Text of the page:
Social Matter Curated by Louisa Afoa
Public Share, Valasi Leota-Seiuli, Janet Lilo, Lana Lopesi, Sione Monu
Social Gathering: Saturday 19 November, 1–3pm
Join Public Share on the closing afternoon for home baked refreshments and conversation about their recent projects and plans for a future project associated with Dunedin rail.
Growing up, the word ‘social’ to me meant church socials — fundraisers for the Samoan choir that parents, aunties and uncles would attend on a Saturday night. With that is also the memory of bring-ing home suppers, a treasure trove of various cuisines including potato salad, chop suey, chicken curry, corned beef and taro.
Today, in an art context, the term social has taken on various new meanings and new ways to navigate the everyday. ’Social practice’ and ‘socially engaged art’ are not new terms for artists, curators and critics. A century ago the surrealists were creating hands on events attempting to liberate imagination. Recently more closer to home, the Auckland based collective FAFSWAG have been creating important self determining spaces for the queer brown body through art and their now iconic balls.
Social Matter is an exhibition not necessarily interested in ‘social practice’ but the idea of social as material — how ‘the social’ reveals itself and is shaped in different ways by various artists and their practices. The social will always be an integral part of art and the everyday as we as producers seek to engage with and create platforms for the communities around us.
Lana Lopesi is a multi disciplinary artist interested in social practice and print media. Lana’s Social Reader, (2016) is an ongoing research project with the aim to archive New Zealand social practice literature and ephemera. Accompanying Social Reader are posters created that talk to the archive and create a wider context of interest as they produce dialogues that think about social practice as well as socially engaged art in regards to their social reach.
Valasi Leota-Seiuli’s is interested in the idea of memory and embodied trauma. In her work work Vala au mai si ou Tina (2016) the artist has created sculptural objects made of plaster. The objects have images of five different houses transferred onto their surface, four houses depict the homes her father lived in that were all dawn raided in the 1970s while the fifth depicts the home Valasi’s father moved to in Dunedin as a result of the raids.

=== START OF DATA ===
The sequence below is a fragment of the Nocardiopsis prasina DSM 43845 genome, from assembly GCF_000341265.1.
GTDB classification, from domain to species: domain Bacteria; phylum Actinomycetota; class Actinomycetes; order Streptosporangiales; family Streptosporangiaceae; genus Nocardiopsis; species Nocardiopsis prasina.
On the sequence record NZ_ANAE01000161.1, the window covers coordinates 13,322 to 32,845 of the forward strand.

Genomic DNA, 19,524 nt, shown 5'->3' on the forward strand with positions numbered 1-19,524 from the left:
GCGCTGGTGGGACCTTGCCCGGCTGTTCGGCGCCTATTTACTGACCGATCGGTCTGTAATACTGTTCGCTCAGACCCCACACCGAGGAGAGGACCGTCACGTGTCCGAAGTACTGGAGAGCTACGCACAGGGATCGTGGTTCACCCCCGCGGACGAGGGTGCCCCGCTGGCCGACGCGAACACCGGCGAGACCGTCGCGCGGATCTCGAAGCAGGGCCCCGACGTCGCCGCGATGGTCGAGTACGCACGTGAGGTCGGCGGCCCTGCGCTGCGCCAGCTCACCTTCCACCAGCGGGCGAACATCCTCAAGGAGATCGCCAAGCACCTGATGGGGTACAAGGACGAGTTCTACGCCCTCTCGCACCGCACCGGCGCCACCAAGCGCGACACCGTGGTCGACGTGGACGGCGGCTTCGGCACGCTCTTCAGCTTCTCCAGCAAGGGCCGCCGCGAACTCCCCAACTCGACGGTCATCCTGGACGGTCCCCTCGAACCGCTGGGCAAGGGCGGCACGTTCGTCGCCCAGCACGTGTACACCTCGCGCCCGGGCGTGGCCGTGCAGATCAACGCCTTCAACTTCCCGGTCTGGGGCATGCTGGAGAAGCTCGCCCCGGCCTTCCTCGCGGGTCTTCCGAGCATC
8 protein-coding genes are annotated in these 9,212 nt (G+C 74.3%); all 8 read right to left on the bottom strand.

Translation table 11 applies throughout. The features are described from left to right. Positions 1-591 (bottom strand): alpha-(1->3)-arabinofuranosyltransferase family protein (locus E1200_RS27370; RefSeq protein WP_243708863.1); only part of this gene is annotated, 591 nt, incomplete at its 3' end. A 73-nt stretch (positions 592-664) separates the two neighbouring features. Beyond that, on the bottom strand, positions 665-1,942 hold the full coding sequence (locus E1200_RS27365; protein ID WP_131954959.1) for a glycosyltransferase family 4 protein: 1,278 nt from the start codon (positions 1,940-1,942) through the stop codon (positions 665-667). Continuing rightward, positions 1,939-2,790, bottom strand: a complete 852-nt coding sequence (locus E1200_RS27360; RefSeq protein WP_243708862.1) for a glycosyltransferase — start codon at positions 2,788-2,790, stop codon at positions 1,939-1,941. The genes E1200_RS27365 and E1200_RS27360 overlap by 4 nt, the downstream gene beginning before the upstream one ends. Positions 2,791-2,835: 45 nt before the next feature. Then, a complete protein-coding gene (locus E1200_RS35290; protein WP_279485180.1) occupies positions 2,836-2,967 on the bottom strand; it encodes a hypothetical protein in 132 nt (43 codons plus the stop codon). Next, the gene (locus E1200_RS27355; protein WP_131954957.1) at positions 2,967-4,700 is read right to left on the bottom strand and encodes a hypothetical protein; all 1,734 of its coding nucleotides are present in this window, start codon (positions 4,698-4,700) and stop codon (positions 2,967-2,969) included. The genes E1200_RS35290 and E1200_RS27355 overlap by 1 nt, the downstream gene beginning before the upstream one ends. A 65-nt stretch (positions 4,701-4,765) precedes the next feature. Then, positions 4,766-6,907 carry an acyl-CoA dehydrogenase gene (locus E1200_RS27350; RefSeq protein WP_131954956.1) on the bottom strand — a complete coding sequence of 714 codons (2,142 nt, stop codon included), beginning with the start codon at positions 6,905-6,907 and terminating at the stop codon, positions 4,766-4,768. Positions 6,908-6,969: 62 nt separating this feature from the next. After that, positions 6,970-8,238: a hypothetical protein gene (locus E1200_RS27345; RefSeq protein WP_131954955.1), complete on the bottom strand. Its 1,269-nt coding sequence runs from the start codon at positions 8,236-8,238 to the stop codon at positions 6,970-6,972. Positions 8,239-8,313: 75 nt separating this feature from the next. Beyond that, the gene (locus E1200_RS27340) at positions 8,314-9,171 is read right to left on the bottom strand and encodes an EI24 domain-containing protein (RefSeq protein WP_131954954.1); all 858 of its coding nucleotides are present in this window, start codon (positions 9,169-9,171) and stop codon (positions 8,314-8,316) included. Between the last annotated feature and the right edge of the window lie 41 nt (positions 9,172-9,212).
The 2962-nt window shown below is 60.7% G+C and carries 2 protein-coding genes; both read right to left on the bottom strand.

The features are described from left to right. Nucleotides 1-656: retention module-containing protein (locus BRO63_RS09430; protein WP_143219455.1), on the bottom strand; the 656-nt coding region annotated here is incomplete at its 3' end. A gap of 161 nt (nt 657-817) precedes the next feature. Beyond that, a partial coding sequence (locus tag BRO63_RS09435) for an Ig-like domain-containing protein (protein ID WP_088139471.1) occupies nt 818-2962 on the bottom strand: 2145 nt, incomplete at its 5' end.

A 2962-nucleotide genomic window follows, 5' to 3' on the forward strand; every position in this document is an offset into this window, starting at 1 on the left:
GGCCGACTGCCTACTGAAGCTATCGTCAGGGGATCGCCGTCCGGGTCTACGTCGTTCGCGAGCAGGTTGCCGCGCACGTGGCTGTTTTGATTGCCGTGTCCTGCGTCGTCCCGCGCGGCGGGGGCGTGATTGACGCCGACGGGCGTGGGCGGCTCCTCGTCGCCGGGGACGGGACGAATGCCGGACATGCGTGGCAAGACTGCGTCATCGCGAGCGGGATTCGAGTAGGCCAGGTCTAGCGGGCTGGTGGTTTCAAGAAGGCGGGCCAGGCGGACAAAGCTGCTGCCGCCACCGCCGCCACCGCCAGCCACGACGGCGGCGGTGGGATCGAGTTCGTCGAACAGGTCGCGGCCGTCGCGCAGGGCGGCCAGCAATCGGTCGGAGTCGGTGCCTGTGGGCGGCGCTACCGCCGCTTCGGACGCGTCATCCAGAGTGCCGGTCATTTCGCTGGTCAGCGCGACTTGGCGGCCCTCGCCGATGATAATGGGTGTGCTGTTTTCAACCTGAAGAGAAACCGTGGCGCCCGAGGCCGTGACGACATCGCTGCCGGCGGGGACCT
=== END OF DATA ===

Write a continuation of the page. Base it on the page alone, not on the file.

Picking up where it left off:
Sione Monu often uses Instagram (visit @sione93) as an art tool, constantly creating artworks that utilise the platform as a way of re-indigenising space as well as create accessibility for his community to engage with the works. His series of self portraits #BlanketCouture (2016) came to life due to a day of play but with only having access to the materials in his home. Although playful the use of blankets are on the artists’ body are striking and intimate as the artist challenges notions of representation and gender.
Janet Lilo also utilises social media language. Her prolific art practice explores experimental documentary and drawing processes for exhibition, performance and archive. The work Untitled (2016) is a new work that showcases Janet’s interest in documentation as a conversation and social tool for recording time, people and place. Accumulating 100 Snapchat selfies that have used the ‘dog filter’, Janet records a new direction in social media that is popular with millennial and interested in a ‘in the moment’ way of sharing and communicating.
Public Share is a group of six New Zealand artists who have a common interest in working together to engage in ideas of sharing and production. They are: Monique Redmond, Harriet Stockman, Kelsey Stankovich, Deborah Rundle, Mark Schroder and Joe Prisk. Public Share’s project Notice of Intent (2016) showcases the history of Public Share as well as inviting the audience to contribute to local knowledge. A flyer created by the collective acts as an artwork in the space as well as an invitation to a closing conversational event hosted by the collective.